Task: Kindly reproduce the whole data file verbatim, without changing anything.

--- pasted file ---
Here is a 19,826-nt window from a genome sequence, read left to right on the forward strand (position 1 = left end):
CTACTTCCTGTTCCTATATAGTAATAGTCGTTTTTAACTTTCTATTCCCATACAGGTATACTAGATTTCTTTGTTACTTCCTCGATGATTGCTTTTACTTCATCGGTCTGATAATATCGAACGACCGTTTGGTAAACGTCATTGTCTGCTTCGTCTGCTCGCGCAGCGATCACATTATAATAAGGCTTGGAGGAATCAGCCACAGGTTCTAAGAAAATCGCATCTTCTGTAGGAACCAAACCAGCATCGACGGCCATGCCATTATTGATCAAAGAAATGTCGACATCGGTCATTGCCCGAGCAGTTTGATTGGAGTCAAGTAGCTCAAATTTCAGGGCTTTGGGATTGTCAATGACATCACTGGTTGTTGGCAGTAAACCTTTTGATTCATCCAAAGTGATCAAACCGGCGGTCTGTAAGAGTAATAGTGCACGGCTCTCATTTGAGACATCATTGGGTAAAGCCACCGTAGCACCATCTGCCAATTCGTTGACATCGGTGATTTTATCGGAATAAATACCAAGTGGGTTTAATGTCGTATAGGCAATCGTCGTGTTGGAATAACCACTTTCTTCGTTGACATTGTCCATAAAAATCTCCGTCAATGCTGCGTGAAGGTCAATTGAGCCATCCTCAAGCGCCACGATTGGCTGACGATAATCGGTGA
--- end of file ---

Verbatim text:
Here is a 19,826-nt window from a genome sequence, read left to right on the forward strand (position 1 = left end):
CTACTTCCTGTTCCTATATAGTAATAGTCGTTTTTAACTTTCTATTCCCATACAGGTATACTAGATTTCTTTGTTACTTCCTCGATGATTGCTTTTACTTCATCGGTCTGATAATATCGAACGACCGTTTGGTAAACGTCATTGTCTGCTTCGTCTGCTCGCGCAGCGATCACATTATAATAAGGCTTGGAGGAATCAGCCACAGGTTCTAAGAAAATCGCATCTTCTGTAGGAACCAAACCAGCATCGACGGCCATGCCATTATTGATCAAAGAAATGTCGACATCGGTCATTGCCCGAGCAGTTTGATTGGAGTCAAGTAGCTCAAATTTCAGGGCTTTGGGATTGTCAATGACATCACTGGTTGTTGGCAGTAAACCTTTTGATTCATCCAAAGTGATCAAACCGGCGGTCTGTAAGAGTAATAGTGCACGGCTCTCATTTGAGACATCATTGGGTAAAGCCACCGTAGCACCATCTGCCAATTCGTTGACATCGGTGATTTTATCGGAATAAATACCAAGTGGGTTTAATGTCGTATAGGCAATCGTCGTGTTGGAATAACCACTTTCTTCGTTGACATTGTCCATAAAAATCTCCGTCAATGCTGCGTGAAGGTCAATTGAGCCATCCTCAAGCGCCACGATTGGCTGACGATAATCGGTGA